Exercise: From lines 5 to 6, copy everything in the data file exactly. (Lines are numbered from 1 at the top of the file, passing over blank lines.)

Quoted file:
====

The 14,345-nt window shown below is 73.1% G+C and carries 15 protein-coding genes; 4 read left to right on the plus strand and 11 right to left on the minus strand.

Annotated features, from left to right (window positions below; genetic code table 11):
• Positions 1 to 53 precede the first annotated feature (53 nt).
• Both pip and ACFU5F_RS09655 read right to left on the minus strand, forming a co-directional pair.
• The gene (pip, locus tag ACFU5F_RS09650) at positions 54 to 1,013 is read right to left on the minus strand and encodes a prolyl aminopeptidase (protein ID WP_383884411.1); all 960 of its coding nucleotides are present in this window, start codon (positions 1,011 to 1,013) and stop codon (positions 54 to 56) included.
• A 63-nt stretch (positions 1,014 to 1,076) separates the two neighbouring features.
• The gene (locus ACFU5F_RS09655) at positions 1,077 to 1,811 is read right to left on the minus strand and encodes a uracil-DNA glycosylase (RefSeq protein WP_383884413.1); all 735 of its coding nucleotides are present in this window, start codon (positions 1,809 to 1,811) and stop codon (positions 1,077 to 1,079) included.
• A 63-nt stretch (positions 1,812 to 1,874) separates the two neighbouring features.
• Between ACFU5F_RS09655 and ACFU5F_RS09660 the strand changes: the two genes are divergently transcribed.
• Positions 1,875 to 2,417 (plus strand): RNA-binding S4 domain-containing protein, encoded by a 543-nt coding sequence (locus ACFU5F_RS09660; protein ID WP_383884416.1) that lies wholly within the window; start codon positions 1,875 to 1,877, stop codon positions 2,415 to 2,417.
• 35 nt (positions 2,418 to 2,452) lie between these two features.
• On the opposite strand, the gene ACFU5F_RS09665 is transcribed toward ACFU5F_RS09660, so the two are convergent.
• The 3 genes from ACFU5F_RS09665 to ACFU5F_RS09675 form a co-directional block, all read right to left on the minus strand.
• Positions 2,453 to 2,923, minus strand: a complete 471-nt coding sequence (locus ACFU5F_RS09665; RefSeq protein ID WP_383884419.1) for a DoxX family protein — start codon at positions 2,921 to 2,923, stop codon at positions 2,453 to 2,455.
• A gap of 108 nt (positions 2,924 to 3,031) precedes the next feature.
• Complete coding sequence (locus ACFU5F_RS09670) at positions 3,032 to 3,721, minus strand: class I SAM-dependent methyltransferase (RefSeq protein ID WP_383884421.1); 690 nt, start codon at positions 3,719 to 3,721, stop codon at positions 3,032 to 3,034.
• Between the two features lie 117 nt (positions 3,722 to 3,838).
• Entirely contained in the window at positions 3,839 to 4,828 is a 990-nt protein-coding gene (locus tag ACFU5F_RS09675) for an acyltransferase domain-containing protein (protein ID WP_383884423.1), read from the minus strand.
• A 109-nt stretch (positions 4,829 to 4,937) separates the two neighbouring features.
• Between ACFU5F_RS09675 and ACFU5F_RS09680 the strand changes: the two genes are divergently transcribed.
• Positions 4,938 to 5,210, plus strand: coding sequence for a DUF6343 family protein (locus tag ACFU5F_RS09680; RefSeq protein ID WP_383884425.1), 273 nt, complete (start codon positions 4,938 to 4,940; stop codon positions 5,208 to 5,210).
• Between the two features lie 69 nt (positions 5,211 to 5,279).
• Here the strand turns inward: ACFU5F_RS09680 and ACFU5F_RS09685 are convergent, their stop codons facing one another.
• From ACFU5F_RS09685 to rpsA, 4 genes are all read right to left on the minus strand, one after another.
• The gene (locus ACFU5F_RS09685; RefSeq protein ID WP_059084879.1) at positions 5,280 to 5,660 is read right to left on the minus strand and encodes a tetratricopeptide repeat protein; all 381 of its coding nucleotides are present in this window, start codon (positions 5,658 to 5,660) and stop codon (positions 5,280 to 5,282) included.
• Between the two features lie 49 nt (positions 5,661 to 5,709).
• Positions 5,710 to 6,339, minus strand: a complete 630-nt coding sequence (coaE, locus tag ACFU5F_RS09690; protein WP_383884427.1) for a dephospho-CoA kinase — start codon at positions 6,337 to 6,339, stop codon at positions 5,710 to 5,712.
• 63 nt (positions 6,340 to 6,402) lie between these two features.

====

• The gene (pip, locus tag ACFU5F_RS09650) at positions 54 to 1,013 is read right to left on the minus strand and encodes a prolyl aminopeptidase (protein ID WP_383884411.1); all 960 of its coding nucleotides are present in this window, start codon (positions 1,011 to 1,013) and stop codon (positions 54 to 56) included.
• A 63-nt stretch (positions 1,014 to 1,076) separates the two neighbouring features.